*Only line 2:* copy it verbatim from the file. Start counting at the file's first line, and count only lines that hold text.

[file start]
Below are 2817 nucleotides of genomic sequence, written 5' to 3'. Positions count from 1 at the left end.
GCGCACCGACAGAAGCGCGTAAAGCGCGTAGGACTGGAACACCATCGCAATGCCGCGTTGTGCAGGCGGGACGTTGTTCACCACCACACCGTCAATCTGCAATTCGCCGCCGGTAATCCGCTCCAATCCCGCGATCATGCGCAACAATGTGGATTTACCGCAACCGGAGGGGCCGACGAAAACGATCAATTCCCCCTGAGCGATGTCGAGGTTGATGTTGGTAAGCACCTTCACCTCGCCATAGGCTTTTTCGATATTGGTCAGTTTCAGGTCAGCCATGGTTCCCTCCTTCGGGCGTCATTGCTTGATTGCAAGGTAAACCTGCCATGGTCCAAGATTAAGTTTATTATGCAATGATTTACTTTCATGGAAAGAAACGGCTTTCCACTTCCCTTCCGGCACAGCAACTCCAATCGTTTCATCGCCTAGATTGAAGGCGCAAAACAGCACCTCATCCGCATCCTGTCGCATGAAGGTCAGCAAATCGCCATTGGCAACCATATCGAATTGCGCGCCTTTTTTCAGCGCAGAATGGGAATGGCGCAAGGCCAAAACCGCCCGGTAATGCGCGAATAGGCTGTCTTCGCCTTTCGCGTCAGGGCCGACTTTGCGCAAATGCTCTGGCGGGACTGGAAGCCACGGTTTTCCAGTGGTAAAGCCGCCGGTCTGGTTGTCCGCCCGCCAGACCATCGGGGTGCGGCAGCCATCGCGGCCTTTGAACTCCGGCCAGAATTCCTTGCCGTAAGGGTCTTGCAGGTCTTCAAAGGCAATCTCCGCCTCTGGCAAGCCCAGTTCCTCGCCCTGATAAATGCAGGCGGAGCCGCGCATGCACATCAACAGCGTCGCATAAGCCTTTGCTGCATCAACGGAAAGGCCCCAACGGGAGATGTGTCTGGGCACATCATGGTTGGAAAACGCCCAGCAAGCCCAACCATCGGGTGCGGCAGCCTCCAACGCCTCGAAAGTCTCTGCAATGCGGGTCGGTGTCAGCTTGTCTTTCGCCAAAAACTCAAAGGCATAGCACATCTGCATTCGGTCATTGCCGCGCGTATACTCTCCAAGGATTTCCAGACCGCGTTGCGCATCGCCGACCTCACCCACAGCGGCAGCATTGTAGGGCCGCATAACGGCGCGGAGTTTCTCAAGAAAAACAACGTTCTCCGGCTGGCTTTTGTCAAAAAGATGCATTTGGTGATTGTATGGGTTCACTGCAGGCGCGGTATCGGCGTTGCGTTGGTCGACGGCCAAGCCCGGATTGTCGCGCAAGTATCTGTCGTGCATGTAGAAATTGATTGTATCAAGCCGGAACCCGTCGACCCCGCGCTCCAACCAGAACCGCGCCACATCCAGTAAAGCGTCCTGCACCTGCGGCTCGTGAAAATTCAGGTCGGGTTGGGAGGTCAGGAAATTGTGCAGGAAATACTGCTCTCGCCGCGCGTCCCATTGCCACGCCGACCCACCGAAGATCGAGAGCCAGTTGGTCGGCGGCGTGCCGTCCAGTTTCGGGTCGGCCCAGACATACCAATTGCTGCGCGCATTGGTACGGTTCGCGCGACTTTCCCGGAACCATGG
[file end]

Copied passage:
GCGCACCGACAGAAGCGCGTAAAGCGCGTAGGACTGGAACACCATCGCAATGCCGCGTTGTGCAGGCGGGACGTTGTTCACCACCACACCGTCAATCTGCAATTCGCCGCCGGTAATCCGCTCCAATCCCGCGATCATGCGCAACAATGTGGATTTACCGCAACCGGAGGGGCCGACGAAAACGATCAATTCCCCCTGAGCGATGTCGAGGTTGATGTTGGTAAGCACCTTCACCTCGCCATAGGCTTTTTCGATATTGGTCAGTTTCAGGTCAGCCATGGTTCCCTCCTTCGGGCGTCATTGCTTGATTGCAAGGTAAACCTGCCATGGTCCAAGATTAAGTTTATTATGCAATGATTTACTTTCATGGAAAGAAACGGCTTTCCACTTCCCTTCCGGCACAGCAACTCCAATCGTTTCATCGCCTAGATTGAAGGCGCAAAACAGCACCTCATCCGCATCCTGTCGCATGAAGGTCAGCAAATCGCCATTGGCAACCATATCGAATTGCGCGCCTTTTTTCAGCGCAGAATGGGAATGGCGCAAGGCCAAAACCGCCCGGTAATGCGCGAATAGGCTGTCTTCGCCTTTCGCGTCAGGGCCGACTTTGCGCAAATGCTCTGGCGGGACTGGAAGCCACGGTTTTCCAGTGGTAAAGCCGCCGGTCTGGTTGTCCGCCCGCCAGACCATCGGGGTGCGGCAGCCATCGCGGCCTTTGAACTCCGGCCAGAATTCCTTGCCGTAAGGGTCTTGCAGGTCTTCAAAGGCAATCTCCGCCTCTGGCAAGCCCAGTTCCTCGCCCTGATAAATGCAGGCGGAGCCGCGCATGCACATCAACAGCGTCGCATAAGCCTTTGCTGCATCAACGGAAAGGCCCCAACGGGAGATGTGTCTGGGCACATCATGGTTGGAAAACGCCCAGCAAGCCCAACCATCGGGTGCGGCAGCCTCCAACGCCTCGAAAGTCTCTGCAATGCGGGTCGGTGTCAGCTTGTCTTTCGCCAAAAACTCAAAGGCATAGCACATCTGCATTCGGTCATTGCCGCGCGTATACTCTCCAAGGATTTCCAGACCGCGTTGCGCATCGCCGACCTCACCCACAGCGGCAGCATTGTAGGGCCGCATAACGGCGCGGAGTTTCTCAAGAAAAACAACGTTCTCCGGCTGGCTTTTGTCAAAAAGATGCATTTGGTGATTGTATGGGTTCACTGCAGGCGCGGTATCGGCGTTGCGTTGGTCGACGGCCAAGCCCGGATTGTCGCGCAAGTATCTGTCGTGCATGTAGAAATTGATTGTATCAAGCCGGAACCCGTCGACCCCGCGCTCCAACCAGAACCGCGCCACATCCAGTAAAGCGTCCTGCACCTGCGGCTCGTGAAAATTCAGGTCGGGTTGGGAGGTCAGGAAATTGTGCAGGAAATACTGCTCTCGCCGCGCGTCCCATTGCCACGCCGACCCACCGAAGATCGAGAGCCAGTTGGTCGGCGGCGTGCCGTCCAGTTTCGGGTCGGCCCAGACATACCAATTGCTGCGCGCATTGGTACGGTTCGCGCGACTTTCCCGGAACCATGG